Over the last 9 months or so, I have been visiting Mark Schaefer’s blog pretty regularly. You’ve seen his name on a few lists I’ve put together over the last little while. Mostly, that’s because his blog posts are pretty super duper!
So, in my going back and forth with Mark, I found out that he had written a book called The Tao of Twitter (not an affiliate link). Mark, being the generous dude that he is, sent me a copy to review!
Dr. Spock, Mr. Schaefer. Mr. Schaefer, Dr. Spock.
I’m afraid this is my second review this weekend where I will note that I really feel like I wrote the words I was reading. As I had gleaned from Mark’s posts, he and I come from a pretty similar philosophy when it comes to Twitter, and the Tao of Twitter pretty much mushes that all together and puts it in a lovely package.
When you have a baby, you turn to Dr. Spock. When you have a car, you turn to the instruction manual (unless you’re me – then you just use the instruction manual when there’s a problem). When you dive into Twitter, there is not a similar instruction guide. Or at least there didn’t used to be. Knowing what I know of Twitter now, I think having Mark’s Tao of Twitter by your side is as close as you can get to a “new to Twitter” buddy.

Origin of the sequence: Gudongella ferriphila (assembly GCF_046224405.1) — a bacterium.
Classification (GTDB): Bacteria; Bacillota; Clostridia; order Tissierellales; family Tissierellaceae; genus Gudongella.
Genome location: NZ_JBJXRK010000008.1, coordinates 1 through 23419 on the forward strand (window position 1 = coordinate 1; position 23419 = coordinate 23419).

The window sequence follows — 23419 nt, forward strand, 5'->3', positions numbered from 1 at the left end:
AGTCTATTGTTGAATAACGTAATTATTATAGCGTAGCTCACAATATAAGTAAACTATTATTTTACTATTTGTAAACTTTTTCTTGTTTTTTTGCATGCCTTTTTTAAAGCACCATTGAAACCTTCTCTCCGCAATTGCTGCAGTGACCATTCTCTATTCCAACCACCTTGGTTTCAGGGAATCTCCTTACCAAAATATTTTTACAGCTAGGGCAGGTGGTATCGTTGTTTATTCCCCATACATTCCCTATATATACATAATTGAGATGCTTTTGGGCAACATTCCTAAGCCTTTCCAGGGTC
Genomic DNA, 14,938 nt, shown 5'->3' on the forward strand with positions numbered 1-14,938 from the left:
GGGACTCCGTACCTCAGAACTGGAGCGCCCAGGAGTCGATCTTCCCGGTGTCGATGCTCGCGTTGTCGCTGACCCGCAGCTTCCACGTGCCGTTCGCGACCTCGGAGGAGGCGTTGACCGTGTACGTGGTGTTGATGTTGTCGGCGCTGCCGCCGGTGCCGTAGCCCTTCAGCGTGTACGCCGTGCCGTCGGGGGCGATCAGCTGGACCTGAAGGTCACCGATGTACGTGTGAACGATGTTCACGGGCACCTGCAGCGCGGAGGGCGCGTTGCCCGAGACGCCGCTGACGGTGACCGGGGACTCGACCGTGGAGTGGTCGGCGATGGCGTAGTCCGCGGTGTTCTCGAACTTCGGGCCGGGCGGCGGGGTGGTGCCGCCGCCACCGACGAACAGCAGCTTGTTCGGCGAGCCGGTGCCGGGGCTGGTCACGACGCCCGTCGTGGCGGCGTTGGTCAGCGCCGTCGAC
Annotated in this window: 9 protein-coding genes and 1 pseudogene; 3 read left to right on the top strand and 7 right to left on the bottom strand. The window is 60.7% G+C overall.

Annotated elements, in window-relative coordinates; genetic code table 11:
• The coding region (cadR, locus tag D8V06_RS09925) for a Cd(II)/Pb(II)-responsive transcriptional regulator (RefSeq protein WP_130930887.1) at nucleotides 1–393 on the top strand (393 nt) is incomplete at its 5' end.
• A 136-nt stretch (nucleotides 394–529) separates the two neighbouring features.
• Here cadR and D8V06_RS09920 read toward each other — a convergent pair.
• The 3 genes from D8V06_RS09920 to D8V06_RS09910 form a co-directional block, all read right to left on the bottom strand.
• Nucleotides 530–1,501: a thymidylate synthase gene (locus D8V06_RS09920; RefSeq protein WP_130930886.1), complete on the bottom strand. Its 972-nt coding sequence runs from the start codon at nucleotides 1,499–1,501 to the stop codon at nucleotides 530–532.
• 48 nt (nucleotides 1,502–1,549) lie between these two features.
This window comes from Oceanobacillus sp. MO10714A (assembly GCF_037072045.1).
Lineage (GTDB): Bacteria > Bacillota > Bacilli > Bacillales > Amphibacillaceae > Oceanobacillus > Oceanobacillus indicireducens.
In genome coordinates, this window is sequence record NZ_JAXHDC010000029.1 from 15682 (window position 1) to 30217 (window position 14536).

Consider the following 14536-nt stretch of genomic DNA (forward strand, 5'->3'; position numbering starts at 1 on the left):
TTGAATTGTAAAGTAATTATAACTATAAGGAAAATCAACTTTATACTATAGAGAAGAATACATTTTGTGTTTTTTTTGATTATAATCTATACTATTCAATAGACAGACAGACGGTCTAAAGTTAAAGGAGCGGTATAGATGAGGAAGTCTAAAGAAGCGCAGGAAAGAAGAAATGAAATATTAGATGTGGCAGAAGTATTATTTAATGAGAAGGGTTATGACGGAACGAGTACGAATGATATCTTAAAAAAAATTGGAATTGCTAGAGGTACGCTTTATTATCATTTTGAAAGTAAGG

Beginning with the three points of the Tao – Attracting Targeted Followers, Providing Meaningful Content, and Offering Authentic Helpfulness, the Tao of Twitter walks you through everything from how to get started on Twitter to the more complex issues of who to follow, what to use for your avatar, and the up and downsides of auto-messaging and auto-tweeting. Everything is treated with an even hand so that if you have done some of the things Mark doesn’t think are good ideas, you don’t feel like jumping out a window.
Mark even provides a 20-minute regimen plan, a lot of which overlaps with some of the ideas I put together (without knowing about this chapter) in my post called 1 month, 40 Twitter Action items. Great minds, right? 🙂
OK, so there are a couple of little things that bothered me, though they do not detract from the value of the book. Item 1 – there were a few more typos than I like to see in a book. And item 2 – there were a couple of places where stories that had already been recounted were retold as if for the first time. Not huge deals, but things I noticed.
So that’s my review of Mark Schaefer’s Tao of Twitter. I wish it had been around when I was starting on Twitter. If you’re new, take advantage of this great resource!